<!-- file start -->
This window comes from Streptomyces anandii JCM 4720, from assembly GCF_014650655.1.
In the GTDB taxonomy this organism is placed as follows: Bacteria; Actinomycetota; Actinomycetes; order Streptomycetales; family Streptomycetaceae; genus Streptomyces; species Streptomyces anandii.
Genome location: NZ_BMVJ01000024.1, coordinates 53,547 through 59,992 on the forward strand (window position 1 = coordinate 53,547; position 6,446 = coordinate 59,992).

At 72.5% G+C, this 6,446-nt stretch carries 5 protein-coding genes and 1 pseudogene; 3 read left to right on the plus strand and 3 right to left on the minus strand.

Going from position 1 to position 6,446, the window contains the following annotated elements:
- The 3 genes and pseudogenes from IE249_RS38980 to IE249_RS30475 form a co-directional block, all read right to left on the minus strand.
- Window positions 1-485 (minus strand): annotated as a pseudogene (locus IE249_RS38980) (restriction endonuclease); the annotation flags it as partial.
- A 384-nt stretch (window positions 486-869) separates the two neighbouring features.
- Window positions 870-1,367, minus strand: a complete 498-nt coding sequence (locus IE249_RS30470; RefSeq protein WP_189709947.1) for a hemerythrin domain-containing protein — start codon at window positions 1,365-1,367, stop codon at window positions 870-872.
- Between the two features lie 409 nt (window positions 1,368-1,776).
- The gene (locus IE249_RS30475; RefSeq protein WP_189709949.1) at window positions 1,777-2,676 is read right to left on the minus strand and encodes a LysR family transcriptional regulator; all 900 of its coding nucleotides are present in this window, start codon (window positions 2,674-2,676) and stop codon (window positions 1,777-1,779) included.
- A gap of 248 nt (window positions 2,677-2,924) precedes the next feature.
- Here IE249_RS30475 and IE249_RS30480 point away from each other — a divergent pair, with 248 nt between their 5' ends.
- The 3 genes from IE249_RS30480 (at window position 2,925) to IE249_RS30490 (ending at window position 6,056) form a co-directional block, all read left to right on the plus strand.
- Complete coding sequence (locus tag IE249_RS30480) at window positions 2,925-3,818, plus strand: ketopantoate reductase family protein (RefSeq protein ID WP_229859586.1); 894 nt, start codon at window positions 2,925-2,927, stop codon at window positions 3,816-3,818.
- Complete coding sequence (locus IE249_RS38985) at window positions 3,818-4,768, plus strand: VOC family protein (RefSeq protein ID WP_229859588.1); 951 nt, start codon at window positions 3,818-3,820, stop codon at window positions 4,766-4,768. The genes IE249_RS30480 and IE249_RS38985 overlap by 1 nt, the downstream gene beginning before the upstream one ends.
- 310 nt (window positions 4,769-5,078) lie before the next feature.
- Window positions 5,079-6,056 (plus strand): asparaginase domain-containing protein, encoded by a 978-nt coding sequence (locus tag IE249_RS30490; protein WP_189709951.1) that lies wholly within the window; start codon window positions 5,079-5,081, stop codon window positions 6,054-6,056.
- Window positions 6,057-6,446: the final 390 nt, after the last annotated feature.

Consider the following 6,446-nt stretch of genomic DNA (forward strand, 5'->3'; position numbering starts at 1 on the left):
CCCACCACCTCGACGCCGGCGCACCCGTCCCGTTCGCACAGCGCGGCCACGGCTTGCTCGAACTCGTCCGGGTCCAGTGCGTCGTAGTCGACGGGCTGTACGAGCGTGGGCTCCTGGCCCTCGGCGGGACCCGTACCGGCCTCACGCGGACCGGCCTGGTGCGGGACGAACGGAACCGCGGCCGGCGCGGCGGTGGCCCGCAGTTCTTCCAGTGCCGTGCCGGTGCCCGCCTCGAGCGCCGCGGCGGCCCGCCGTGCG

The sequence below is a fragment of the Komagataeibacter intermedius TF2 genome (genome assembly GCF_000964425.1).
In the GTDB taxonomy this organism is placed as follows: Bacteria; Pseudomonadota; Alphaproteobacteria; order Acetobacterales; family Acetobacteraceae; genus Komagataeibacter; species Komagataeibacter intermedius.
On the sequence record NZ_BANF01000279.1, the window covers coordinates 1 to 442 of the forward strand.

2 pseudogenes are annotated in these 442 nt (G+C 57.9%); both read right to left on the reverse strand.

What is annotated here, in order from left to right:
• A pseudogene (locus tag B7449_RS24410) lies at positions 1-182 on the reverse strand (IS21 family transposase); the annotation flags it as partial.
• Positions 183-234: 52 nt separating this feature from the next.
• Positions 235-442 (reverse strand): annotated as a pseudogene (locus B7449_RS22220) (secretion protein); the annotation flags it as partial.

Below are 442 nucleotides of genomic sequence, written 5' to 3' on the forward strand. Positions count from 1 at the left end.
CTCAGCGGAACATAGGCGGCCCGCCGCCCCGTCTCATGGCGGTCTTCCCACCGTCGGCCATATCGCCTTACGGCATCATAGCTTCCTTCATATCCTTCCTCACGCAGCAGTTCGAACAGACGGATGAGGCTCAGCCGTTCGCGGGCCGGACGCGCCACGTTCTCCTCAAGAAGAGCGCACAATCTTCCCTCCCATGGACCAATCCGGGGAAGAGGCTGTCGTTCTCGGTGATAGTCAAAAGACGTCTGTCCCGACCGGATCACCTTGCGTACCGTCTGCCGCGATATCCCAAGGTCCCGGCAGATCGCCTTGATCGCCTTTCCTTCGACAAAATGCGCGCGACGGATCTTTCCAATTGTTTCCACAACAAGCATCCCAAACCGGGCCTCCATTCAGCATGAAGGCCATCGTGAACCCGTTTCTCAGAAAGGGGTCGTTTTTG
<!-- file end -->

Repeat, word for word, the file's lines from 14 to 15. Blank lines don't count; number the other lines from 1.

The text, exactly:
- The 3 genes from IE249_RS30480 (at window position 2,925) to IE249_RS30490 (ending at window position 6,056) form a co-directional block, all read left to right on the plus strand.
- Complete coding sequence (locus tag IE249_RS30480) at window positions 2,925-3,818, plus strand: ketopantoate reductase family protein (RefSeq protein ID WP_229859586.1); 894 nt, start codon at window positions 2,925-2,927, stop codon at window positions 3,816-3,818.